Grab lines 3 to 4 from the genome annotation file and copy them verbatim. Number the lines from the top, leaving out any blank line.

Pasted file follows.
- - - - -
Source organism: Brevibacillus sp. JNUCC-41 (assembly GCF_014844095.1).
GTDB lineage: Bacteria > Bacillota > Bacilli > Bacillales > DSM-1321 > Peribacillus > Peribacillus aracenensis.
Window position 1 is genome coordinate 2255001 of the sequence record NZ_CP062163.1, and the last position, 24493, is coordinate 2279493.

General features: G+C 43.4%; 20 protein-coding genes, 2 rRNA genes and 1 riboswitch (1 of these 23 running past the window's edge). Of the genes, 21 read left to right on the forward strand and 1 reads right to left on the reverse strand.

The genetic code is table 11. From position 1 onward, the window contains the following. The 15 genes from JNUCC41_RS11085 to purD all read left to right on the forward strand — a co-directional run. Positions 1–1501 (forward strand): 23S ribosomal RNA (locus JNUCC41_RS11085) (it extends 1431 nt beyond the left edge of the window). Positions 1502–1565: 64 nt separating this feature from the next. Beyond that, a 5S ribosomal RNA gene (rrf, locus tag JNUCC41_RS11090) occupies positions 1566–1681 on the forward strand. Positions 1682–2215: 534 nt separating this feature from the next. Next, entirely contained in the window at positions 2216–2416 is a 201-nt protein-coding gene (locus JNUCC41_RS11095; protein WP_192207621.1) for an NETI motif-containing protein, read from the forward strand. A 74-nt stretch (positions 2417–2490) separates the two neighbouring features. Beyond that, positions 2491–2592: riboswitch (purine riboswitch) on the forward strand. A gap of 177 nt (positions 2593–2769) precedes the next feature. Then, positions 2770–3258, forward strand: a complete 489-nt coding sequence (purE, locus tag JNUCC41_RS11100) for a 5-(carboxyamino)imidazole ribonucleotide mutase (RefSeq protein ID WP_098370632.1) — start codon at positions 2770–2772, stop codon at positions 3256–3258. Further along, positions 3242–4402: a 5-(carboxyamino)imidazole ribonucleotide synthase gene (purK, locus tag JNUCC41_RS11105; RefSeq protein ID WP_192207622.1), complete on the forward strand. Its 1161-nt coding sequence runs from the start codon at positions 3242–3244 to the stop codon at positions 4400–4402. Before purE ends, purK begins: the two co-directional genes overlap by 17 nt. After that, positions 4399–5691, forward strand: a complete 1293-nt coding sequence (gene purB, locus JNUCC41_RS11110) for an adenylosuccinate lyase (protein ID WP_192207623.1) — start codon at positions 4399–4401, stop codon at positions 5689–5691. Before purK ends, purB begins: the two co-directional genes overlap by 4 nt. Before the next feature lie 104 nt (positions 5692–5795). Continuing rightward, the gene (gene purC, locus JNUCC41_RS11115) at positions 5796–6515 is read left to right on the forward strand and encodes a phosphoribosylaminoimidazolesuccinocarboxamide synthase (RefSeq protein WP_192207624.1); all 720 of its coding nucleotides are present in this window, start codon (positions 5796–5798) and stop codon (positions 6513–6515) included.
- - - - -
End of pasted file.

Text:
Window position 1 is genome coordinate 2255001 of the sequence record NZ_CP062163.1, and the last position, 24493, is coordinate 2279493.

General features: G+C 43.4%; 20 protein-coding genes, 2 rRNA genes and 1 riboswitch (1 of these 23 running past the window's edge). Of the genes, 21 read left to right on the forward strand and 1 reads right to left on the reverse strand.